Live shows from long ago… Mangaweka Viaduct Blues Band/The Gen

GARY STEEL wrote this gig up for In Touch magazine way back in May 1980. It wasn’t his (or their) finest hour.

 

Mangaweka Blues Band/The Gen, The Last Resort, Wellington

 

Malcolm Prenderville of The Gen

How can one be kind yet honest, encouraging yet truthful without it hurting? Being too kind would almost certainly be more destructive than a total dismissal. So I’ll lay it on the line: The Gen, new Wellington band (previous incarnation Animal Magic) were, in their hour-plus support slot, fairly abysmal.

But let’s not write them off completely. Everyone’s gotta start somewhere, and there’s not a hell-of-a-lot-of-you showing much initiative in this city as we edge apathetically into the ‘80s. At least they’re trying, and they deserve a measure of admiration for the mere fact.

 

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The frontman/vocalist (Malcolm Prenderville) makes for an unusual sight in such times, with a curly mane the likes of which unseen in recent times. Ain’t it strange: long hair may be unfashionable, but should we not enjoy variety in modes of dress and length/shape of hair? Yet it looks embarrassing. Funny that, how we let fashion manipulate our ideas, albeit subconsciously.

His voice is a mid-to-deep blur. Not enough definition, and nought phrasing or style. He needs to work at it.

The rhythm section though, is the crux of The Gen’s problems. They simply don’t cut it. The drummer has a hard time keeping it all together and the bassist makes some terrible boobs. And if the rhythm section can’t cut the cake, how can the rest of the group be expected to succeed. The guitarist plays some nice licks, if nothing especially inspired.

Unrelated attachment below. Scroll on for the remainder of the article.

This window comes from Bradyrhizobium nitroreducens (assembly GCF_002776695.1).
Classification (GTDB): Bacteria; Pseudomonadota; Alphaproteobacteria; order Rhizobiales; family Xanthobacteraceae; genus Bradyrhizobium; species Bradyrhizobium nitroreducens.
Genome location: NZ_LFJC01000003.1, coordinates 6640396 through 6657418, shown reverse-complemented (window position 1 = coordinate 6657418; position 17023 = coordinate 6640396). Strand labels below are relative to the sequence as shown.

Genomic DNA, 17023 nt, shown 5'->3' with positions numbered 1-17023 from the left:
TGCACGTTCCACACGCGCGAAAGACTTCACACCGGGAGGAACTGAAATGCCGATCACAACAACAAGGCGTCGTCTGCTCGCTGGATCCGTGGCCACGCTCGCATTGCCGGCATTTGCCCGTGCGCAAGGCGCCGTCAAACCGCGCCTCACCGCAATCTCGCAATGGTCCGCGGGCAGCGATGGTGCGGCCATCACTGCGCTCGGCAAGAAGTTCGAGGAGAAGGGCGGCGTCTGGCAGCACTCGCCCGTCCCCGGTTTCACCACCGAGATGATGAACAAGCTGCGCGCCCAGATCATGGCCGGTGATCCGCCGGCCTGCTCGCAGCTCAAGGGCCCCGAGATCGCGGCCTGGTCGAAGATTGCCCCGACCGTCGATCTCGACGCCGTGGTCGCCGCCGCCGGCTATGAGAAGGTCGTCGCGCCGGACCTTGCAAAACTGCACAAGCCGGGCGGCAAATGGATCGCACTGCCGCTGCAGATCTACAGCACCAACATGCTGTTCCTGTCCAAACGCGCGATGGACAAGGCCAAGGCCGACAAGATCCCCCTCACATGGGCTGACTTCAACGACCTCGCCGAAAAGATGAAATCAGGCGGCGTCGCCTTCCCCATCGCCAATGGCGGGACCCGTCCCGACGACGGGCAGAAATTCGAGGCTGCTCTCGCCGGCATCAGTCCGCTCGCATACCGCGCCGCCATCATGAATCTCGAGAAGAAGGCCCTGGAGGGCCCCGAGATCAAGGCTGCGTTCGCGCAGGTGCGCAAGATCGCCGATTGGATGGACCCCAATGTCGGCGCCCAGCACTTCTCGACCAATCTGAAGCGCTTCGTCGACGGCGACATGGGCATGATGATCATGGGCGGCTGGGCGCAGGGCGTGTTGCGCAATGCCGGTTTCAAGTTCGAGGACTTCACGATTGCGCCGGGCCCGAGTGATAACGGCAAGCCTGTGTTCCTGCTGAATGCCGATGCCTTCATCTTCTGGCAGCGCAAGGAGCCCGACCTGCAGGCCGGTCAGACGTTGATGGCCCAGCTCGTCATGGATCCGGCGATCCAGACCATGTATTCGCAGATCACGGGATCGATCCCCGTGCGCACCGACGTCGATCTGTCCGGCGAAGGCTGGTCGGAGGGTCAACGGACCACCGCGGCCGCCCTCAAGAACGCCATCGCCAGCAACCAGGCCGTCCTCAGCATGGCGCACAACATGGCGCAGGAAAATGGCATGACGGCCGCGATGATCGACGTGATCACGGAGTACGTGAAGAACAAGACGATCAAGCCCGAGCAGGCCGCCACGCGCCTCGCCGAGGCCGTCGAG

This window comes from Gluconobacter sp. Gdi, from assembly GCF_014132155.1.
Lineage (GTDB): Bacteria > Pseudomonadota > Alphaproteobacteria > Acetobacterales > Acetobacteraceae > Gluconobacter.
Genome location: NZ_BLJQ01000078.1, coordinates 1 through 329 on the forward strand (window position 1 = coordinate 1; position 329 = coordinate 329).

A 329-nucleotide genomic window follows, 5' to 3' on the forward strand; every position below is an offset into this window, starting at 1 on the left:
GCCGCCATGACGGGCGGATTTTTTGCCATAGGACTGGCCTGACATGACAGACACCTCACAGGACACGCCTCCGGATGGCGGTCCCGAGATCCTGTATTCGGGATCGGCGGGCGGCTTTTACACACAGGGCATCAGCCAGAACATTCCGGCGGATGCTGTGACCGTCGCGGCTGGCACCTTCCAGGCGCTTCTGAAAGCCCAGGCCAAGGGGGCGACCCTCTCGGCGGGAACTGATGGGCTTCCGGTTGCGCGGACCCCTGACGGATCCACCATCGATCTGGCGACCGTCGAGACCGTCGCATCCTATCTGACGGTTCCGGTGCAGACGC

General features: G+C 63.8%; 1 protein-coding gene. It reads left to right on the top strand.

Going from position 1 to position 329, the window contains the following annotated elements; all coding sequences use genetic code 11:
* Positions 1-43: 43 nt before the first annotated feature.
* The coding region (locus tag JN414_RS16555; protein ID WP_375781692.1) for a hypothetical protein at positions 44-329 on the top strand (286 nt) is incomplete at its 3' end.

They’ve got something though: enthusiasm, and the type of old-fashioned, rocking, jamming gait that Dragon achieved in their pre-Platinum days.

The covers are acutely embarrassing, the band not looking or sounding at all comfortable singing Elvis Costello or Peter Gabriel. Their own songs are nothing to write home about, but they do have their moments, most of them developing into almost-jam sessions with snatches here and there of interesting foreplay. But there is only one conclusion: they really should have stayed in the rehearsal rooms a little longer.

The Mangaweka Viaduct Blues Band were a pleasant surprise. Suffering a little from gig over-exposure, they demonstrated why reports and opinions on the group vary so tremendously.

As the name suggests, they really are a blues band, and what’s more, a damn fine slow-blues outfit. In fact, Dougal, lead singer and guitarist, introduces the songs as such: “Here’s a slow one, folks”, and “Here’s another slow one”, and “Here’s a song. It’s… another slow one” and on and on.

But they’ve got far more than a sense of humour. In fact, chubby Dougal has a perfect blues voice, soft, mellow and expressive. His beautiful guitar playing complements this excellently. He somehow cajoles mellow low-down deep-throated and sweetly understated notes from his axe, as though just summoning from some spring of liquid gold.

The drummer, a studio young man, adds perfectly timed and anticipated, felt embellishments. His name is Tim Robinson, and he should go far.

But democracy is stalling this band, just as it’s stalling Enzed from getting off its collective arse. Davey McGhee may be a very nice gentleman, and he no doubt contributes adequately to the group, but his vocals are painful to behold (behear?), and a good 50 percent of material has him taking the vocal chores.

The material is mostly fairly stolid stuff. Nothing too unpredictable, and the occasional original, and perhaps a little experimentation would not go amiss. But I’d recommend the MVBBs any day of the week for a nice night out.

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